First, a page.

There is a kitchen gadget that is pretty much guaranteed to produce meals of extraordinary quality. It will cook a tough beef joint such as brisket so it is tender and tasty while still medium-rare. It produces fish with a clean, pure flavour and perfect al dente texture. Vegetables from the gizmo are fresh, juicy and bright in colour. Moreover, you can achieve these miracles without careful timing or fussing over the process. Five minutes one way or the other won't make much difference. You just leave the machine to get on with it.
This miraculous method is called sous vide (French for "under pressure"). Essentially, it involves a tank of hot water that cooks vacuum-packed foods at a precise temperature. Even if you haven't heard of it before, it is highly likely that you will have eaten sous vide food. It is so simple and reliable that many pubs use the technique for shrink-wrapped meals, often pre-prepared by commercial suppliers. Curiously, sous vide is also used by some of the world's top chefs.
The innovator who discovered the possibilities of the technique is a culinary scientist called Bruno Goussault. As early as 1972, he was exploring its benefits for the Wimpy chain. "Sous vide ushers us into the realm of temperature control so far unprecedented," he says. "It is likely to amaze us in the future as more chefs embrace it for their imaginative ends." Indeed, sous vide is now an essential weapon in the culinary artillery of such stellar names as Ferran Adria, Joël Robuchon, Heston Blumenthal and Charlie Trotter. "Precision heating offers unprecedented control over texture and flavour," explains Thomas Keller, chef/proprietor of Per Se in New York and the French Laundry in Napa Valley, in his book Under Pressure: Cooking Sous Vide.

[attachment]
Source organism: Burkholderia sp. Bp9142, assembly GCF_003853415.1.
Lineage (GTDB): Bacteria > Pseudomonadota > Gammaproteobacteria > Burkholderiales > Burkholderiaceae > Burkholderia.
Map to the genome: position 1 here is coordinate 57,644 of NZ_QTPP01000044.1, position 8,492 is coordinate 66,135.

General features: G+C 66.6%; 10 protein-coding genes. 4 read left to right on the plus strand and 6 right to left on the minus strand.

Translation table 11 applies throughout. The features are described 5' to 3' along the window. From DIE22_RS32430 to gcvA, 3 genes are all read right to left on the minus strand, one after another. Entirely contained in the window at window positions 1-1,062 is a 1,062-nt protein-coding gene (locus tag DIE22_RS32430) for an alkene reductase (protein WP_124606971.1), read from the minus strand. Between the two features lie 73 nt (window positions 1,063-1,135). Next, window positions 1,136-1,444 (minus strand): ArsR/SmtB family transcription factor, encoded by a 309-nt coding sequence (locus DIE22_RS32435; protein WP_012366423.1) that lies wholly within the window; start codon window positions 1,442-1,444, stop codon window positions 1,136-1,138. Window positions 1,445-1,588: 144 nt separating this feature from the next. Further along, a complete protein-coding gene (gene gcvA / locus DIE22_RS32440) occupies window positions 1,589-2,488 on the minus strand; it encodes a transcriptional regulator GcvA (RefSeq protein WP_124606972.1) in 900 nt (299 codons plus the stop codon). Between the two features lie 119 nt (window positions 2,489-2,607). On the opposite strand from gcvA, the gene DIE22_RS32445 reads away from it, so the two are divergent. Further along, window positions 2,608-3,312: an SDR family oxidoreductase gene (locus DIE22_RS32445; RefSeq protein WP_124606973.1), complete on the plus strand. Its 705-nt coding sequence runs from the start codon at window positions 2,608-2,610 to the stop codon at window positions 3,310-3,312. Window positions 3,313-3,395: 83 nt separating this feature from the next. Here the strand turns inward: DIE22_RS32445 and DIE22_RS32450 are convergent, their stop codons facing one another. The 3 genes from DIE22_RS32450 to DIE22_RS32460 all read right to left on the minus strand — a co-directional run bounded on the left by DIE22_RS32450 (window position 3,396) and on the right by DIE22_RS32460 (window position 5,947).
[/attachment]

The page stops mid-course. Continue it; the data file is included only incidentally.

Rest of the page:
But this culinary magic comes at a price. The US-made SousVide Supreme, described as "the first countertop water oven designed for the home kitchen", costs £349 and requires a fair bit of space. It is much the same size as a microwave oven. You will also need a vacuum sealer (£99) from the same manufacturer. And you need plenty of time for cooking. Sous vide is the polar opposite of Jamie's 30-minute meals. Forty-eight hours at 57C is recommended for brisket, belly pork takes 12 hours at 82C, while a boiled egg achieves perfection in a mere 60 minutes at 62.5C. To prevent the contraction of illnesses caused by anaerobic bacteria, such as botulism, which can multiply in air-free environments and survive low-temperature cooking, food should be fresh and cold when sealed and served soon after cooking.